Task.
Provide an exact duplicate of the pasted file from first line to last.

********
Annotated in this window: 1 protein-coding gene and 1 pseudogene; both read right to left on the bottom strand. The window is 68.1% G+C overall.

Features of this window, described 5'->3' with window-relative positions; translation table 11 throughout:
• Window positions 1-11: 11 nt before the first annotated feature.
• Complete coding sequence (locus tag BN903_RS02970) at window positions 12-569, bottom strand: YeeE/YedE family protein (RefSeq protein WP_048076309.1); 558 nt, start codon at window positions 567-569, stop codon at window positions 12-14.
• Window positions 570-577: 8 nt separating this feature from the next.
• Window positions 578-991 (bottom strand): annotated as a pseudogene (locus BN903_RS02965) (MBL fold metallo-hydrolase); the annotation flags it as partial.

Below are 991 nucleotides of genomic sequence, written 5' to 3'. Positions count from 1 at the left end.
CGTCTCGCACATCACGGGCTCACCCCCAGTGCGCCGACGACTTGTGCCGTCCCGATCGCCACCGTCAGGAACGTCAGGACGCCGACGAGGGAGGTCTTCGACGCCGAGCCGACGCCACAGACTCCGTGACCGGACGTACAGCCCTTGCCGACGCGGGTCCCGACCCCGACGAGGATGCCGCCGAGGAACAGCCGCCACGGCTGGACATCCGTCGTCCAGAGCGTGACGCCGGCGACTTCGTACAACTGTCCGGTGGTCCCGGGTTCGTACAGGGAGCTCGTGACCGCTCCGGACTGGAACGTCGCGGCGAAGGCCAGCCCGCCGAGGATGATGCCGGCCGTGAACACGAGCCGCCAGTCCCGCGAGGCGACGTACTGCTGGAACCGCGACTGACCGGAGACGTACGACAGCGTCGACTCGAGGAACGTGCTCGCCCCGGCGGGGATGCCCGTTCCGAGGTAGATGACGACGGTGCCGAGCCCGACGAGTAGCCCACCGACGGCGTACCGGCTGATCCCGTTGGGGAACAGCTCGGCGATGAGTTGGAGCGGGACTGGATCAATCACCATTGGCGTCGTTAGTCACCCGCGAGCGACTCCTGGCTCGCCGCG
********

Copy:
Annotated in this window: 1 protein-coding gene and 1 pseudogene; both read right to left on the bottom strand. The window is 68.1% G+C overall.

Features of this window, described 5'->3' with window-relative positions; translation table 11 throughout:
• Window positions 1-11: 11 nt before the first annotated feature.
• Complete coding sequence (locus tag BN903_RS02970) at window positions 12-569, bottom strand: YeeE/YedE family protein (RefSeq protein WP_048076309.1); 558 nt, start codon at window positions 567-569, stop codon at window positions 12-14.
• Window positions 570-577: 8 nt separating this feature from the next.
• Window positions 578-991 (bottom strand): annotated as a pseudogene (locus BN903_RS02965) (MBL fold metallo-hydrolase); the annotation flags it as partial.

Below are 991 nucleotides of genomic sequence, written 5' to 3'. Positions count from 1 at the left end.
CGTCTCGCACATCACGGGCTCACCCCCAGTGCGCCGACGACTTGTGCCGTCCCGATCGCCACCGTCAGGAACGTCAGGACGCCGACGAGGGAGGTCTTCGACGCCGAGCCGACGCCACAGACTCCGTGACCGGACGTACAGCCCTTGCCGACGCGGGTCCCGACCCCGACGAGGATGCCGCCGAGGAACAGCCGCCACGGCTGGACATCCGTCGTCCAGAGCGTGACGCCGGCGACTTCGTACAACTGTCCGGTGGTCCCGGGTTCGTACAGGGAGCTCGTGACCGCTCCGGACTGGAACGTCGCGGCGAAGGCCAGCCCGCCGAGGATGATGCCGGCCGTGAACACGAGCCGCCAGTCCCGCGAGGCGACGTACTGCTGGAACCGCGACTGACCGGAGACGTACGACAGCGTCGACTCGAGGAACGTGCTCGCCCCGGCGGGGATGCCCGTTCCGAGGTAGATGACGACGGTGCCGAGCCCGACGAGTAGCCCACCGACGGCGTACCGGCTGATCCCGTTGGGGAACAGCTCGGCGATGAGTTGGAGCGGGACTGGATCAATCACCATTGGCGTCGTTAGTCACCCGCGAGCGACTCCTGGCTCGCCGCG